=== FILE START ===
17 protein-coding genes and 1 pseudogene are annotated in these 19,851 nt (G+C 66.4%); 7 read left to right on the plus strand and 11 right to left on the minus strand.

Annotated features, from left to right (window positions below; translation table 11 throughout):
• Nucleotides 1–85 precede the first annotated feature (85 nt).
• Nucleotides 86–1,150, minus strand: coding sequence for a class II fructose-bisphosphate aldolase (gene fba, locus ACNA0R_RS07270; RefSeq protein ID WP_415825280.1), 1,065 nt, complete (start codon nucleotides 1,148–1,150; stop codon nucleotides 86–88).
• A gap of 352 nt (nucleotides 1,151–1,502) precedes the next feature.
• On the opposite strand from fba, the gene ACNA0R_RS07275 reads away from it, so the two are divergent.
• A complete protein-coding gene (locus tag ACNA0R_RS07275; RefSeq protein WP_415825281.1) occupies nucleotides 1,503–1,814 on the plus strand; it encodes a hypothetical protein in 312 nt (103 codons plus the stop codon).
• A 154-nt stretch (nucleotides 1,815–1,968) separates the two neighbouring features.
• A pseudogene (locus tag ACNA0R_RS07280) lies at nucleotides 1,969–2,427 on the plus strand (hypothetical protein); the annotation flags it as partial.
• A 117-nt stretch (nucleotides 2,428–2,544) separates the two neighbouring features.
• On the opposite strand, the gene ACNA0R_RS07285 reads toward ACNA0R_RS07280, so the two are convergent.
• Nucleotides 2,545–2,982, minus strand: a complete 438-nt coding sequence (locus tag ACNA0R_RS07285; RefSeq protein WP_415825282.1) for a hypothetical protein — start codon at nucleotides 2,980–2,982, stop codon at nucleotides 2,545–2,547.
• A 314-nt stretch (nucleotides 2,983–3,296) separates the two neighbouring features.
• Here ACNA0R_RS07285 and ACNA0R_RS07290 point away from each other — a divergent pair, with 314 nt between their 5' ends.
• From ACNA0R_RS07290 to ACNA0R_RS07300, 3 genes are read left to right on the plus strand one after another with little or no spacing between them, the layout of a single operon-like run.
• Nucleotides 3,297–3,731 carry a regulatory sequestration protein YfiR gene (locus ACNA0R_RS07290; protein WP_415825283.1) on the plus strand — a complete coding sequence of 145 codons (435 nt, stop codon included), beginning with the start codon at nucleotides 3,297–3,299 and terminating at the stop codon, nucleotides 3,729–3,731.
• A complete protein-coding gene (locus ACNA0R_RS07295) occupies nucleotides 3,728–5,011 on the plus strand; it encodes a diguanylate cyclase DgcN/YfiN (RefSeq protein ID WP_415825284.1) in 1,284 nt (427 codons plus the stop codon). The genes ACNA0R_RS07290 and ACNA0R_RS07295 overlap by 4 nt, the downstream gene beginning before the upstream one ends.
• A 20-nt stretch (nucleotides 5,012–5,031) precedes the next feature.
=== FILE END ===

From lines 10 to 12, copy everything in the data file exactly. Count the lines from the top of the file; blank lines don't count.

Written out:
• A 117-nt stretch (nucleotides 2,428–2,544) separates the two neighbouring features.
• On the opposite strand, the gene ACNA0R_RS07285 reads toward ACNA0R_RS07280, so the two are convergent.
• Nucleotides 2,545–2,982, minus strand: a complete 438-nt coding sequence (locus tag ACNA0R_RS07285; RefSeq protein WP_415825282.1) for a hypothetical protein — start codon at nucleotides 2,980–2,982, stop codon at nucleotides 2,545–2,547.